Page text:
The New Republic

Wind and Groaning in Los Angeles

  • By
  • T.A. Frank,
  • New America Foundation
April 17, 2009 |

What crashed the tea party in Los Angeles was the wind--icy, salty gusts from the Pacific that swooped up sand and flung it into eyes, pockets, and hair. Dockweiler State Beach, a three-mile strip of shoreline beneath the flight path of Los Angeles International Airport, proved an inhospitable host.

Why the Democrats Can't Govern | The New Republic

April 1, 2009
Recent years have shown beyond a doubt that the direct lending program works better. Every independent analysis--by the Congressional Budget Office, by the Office of Management and Budget under each of the last three presidents, and by the New America Foundation--has found that direct lending is cheaper. The guaranteed-loan program managed to cling to life through its congressional patrons and through simple graft.

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The Black Widower

  • By
  • Nicholas Schmidle,
  • New America Foundation
March 18, 2009 |

Last fall, during Asif Ali Zardari's first foreign trip as head of state, the Pakistani president met with Sarah Palin in New York City. The meeting occurred amid Palin's other campaign cameos with U.S.-friendly world leaders, most of whom could manage little more than an awkward grimace amid the onslaught of flashbulbs. (Paraguayan President Fernando Lugo reportedly flat-out refused to meet her.) But Zardari, widower of Benazir Bhutto and oft-described playboy, looked delighted as he greeted--and then charmed--the vice-presidential candidate.

One (More) Argument for the Public Insurance Option | New Republic

March 10, 2009
As Jacob Hacker--the idea's intellectual father--notes in a recent paper, experience suggests that effective public programs provide high-quality, cost-effective care. Compared with the fragmented array of private plans, the public sector can reduce ...

The Sound of Silence

  • By
  • T.A. Frank,
  • New America Foundation
March 5, 2009 |

This week, Los Angeles reelected a mayor in a race so unheralded that, on voting day, it failed to make the front of The Los Angeles Times. (Turn to page A3, goo-goo geeks.) So somehow the city has wound up again with Antonio Villaraigosa, a handsome fellow who keeps asking city residents to "dream with me," perhaps out of worry that they might awaken. Well, no danger of that just yet: Turnout barely reached 15 percent.

The Morgue

  • By
  • Joe Mathews,
  • New America Foundation
March 4, 2009 |

My relationship with my Los Angeles Times subscription is extremely contentious. Three times in the past six months, I have called up and cancelled the paper (you get an operator in Manila--much of the old circulation department has been outsourced), only to reconsider a few days later and restart my subscription.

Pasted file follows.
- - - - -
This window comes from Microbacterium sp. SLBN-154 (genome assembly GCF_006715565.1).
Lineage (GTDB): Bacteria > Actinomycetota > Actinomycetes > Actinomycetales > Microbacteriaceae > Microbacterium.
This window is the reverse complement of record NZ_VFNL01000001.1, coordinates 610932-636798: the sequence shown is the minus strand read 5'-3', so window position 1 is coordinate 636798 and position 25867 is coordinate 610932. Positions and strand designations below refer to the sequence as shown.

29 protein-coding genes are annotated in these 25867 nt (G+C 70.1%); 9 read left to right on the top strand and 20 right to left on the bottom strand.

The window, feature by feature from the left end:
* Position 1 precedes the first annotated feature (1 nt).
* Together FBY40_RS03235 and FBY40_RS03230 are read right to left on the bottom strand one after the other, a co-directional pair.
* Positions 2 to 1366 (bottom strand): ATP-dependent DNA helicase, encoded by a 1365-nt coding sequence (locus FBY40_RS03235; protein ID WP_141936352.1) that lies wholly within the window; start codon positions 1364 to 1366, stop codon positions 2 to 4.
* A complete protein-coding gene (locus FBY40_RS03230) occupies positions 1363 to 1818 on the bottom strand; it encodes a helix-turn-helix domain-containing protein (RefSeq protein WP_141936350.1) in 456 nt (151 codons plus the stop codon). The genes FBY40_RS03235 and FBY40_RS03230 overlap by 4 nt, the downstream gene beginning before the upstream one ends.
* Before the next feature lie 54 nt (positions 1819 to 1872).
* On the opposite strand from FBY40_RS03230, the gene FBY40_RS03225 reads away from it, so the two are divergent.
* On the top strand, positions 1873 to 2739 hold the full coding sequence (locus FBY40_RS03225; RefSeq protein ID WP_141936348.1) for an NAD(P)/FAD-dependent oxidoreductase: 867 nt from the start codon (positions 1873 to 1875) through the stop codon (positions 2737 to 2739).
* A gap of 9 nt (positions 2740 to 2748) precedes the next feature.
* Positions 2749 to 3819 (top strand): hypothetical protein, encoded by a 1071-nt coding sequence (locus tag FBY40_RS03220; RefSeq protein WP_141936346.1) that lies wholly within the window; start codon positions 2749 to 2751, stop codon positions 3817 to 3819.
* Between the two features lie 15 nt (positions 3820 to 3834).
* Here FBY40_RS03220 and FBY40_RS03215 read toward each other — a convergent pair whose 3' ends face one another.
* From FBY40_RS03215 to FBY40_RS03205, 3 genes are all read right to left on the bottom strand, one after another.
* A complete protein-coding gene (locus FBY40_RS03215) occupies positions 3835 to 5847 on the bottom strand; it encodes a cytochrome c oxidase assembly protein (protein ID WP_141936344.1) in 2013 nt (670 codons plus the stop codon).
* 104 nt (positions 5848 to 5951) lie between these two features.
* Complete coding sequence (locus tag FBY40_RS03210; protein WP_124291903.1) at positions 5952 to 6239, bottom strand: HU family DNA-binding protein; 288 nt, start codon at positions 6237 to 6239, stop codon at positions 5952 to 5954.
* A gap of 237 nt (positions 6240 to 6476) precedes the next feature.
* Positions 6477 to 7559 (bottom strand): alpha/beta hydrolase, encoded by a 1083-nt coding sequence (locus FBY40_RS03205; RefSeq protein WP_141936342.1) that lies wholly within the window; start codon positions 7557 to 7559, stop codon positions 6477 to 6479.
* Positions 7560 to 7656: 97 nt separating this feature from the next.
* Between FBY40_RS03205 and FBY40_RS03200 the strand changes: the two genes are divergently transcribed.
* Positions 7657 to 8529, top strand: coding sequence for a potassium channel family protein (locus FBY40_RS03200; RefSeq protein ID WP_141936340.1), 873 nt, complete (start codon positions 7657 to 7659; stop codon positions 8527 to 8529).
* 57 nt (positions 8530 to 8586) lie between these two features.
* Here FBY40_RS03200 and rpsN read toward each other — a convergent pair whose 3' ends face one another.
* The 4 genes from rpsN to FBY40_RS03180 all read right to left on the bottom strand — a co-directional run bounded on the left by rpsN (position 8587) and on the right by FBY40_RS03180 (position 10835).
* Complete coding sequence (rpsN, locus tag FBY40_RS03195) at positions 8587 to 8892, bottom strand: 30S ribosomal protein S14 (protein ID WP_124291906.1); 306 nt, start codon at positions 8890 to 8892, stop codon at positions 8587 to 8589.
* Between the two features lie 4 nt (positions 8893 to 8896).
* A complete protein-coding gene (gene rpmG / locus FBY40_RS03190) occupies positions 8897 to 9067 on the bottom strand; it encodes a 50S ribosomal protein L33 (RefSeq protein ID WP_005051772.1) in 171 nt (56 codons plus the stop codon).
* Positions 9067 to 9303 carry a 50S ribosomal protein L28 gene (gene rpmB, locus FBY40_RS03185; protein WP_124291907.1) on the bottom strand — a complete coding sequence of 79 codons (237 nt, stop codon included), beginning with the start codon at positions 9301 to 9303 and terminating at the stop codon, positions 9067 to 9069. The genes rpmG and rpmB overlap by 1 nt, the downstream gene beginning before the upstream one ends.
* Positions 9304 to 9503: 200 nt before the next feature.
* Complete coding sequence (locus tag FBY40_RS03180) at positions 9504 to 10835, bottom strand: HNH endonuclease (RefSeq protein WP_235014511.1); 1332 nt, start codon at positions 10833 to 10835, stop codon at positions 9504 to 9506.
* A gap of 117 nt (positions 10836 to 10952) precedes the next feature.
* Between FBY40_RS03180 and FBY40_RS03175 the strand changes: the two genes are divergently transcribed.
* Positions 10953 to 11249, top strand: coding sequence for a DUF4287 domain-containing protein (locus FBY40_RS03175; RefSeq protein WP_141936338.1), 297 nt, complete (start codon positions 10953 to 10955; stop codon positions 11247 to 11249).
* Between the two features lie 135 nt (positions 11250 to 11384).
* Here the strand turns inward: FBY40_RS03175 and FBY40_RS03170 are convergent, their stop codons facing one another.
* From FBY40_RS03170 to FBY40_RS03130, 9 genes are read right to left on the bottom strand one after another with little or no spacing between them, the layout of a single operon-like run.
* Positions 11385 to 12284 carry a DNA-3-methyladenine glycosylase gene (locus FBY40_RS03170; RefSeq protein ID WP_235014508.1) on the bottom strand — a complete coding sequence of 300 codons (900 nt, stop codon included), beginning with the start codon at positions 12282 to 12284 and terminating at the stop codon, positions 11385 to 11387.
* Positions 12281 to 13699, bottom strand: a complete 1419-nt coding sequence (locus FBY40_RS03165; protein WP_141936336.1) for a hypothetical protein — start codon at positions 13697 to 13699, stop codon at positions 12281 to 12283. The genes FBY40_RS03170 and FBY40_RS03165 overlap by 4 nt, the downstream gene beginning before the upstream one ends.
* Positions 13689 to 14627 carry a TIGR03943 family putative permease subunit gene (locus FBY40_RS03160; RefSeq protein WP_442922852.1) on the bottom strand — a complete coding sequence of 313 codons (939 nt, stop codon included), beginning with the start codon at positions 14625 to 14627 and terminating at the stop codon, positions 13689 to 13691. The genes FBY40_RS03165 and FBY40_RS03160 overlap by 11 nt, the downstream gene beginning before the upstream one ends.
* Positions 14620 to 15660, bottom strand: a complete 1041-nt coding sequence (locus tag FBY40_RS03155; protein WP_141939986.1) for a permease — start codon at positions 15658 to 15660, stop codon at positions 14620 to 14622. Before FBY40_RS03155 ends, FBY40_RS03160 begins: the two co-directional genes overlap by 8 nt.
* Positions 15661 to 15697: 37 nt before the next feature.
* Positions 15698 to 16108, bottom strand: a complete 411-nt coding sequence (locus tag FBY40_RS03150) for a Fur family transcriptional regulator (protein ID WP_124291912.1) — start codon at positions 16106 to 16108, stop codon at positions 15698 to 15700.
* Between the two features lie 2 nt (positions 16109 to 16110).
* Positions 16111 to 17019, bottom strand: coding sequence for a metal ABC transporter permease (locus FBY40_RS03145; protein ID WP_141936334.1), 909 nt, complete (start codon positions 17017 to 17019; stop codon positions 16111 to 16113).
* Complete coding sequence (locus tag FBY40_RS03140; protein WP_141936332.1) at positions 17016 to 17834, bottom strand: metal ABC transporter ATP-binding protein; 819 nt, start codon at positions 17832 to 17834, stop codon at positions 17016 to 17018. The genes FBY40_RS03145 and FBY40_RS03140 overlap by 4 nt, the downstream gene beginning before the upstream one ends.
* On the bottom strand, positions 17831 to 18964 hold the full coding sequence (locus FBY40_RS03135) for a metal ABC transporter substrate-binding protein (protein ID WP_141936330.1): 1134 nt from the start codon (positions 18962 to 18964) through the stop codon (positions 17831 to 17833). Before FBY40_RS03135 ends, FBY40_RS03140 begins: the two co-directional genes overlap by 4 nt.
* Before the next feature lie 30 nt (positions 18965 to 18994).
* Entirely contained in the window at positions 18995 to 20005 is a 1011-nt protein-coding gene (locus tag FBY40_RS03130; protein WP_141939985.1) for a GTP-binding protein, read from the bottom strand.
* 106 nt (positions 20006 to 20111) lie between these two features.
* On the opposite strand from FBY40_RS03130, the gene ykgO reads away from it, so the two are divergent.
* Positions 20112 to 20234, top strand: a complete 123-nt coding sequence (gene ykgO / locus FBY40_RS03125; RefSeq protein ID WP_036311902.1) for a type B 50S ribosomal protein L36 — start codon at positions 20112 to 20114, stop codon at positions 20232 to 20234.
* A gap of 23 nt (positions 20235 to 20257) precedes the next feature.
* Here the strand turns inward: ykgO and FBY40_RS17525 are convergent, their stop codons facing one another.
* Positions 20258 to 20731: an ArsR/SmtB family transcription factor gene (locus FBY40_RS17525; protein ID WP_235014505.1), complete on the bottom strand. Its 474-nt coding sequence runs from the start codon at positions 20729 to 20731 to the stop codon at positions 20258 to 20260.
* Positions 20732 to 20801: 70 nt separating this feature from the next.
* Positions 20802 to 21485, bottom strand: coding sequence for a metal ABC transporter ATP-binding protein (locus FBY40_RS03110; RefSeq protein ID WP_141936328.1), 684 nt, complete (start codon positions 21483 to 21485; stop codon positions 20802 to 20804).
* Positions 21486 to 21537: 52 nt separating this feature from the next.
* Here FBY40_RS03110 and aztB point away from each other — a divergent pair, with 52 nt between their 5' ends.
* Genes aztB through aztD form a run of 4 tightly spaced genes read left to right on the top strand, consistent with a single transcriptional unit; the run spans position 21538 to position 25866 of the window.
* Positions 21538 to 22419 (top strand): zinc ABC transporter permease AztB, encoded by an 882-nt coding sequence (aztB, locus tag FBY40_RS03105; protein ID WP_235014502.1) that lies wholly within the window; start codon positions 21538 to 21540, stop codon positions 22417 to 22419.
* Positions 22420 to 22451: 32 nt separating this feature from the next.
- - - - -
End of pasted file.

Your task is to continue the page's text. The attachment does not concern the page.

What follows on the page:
The New New Media

  • By
  • Tim Wu,
  • New America Foundation
December 31, 2008 |

The first time Jonathan Zittrain gave a speech on the future of computing, he greatly surprised his audience. The year was 1985, and Zittrain was a magazine columnist and the "system operator" of an online forum for users of Texas Instruments computers. As a leading figure in the community, Zittrain was invited to speak at a big convention in Chicago. The surprise was that Zittrain had recently turned fifteen. No one had ever met him in person: when he was appointed system operator, sight unseen, he was thirteen.

Make That A Double

  • By
  • T.A. Frank,
  • New America Foundation
November 6, 2008 |

Insight on party decoration, gleaned at 6:30 p.m., 11/4/2008: Abundant balloons, in the absence of abundant human beings, is a real downer. When I arrived at a lobby restaurant in the downtown Los Angeles Marriott, Ohio had just been called for Barack Obama.

Straight Talk

  • By
  • T.A. Frank,
  • New America Foundation
October 30, 2008 |

The interior of the "Yes on 8" bus looks disappointingly similar to that of a Greyhound bus, apart from some perfunctory "Yes on 8" banners affixed to every other window. But the exterior, a celebration of heterosexual marriage, is more distinctive. Occupying the most prominent spot on the side of the bus is a larger-than-life white couple, a bride and groom, enjoying a wedding kiss. Next to them is a pair of greatly magnified golden rings. Farther down the flank of the bus is a happy black family.

In Search of SWF

  • By
  • Douglas Rediker,
  • Heidi Crebo-Rediker,
  • New America Foundation
October 9, 2008 |

One of the major reasons why the current financial crisis is so threatening is the absence of what Tokyo-based investor Peter Tasker calls "strong hands"--long-term, patient, deep-pocketed investors that a teetering financial system needs to function in times of great uncertainty and stress. When Japan suffered its financial crisis in the 1990s, the strong hands that invested and kept the system afloat included private equity funds, insurance companies, and banks.

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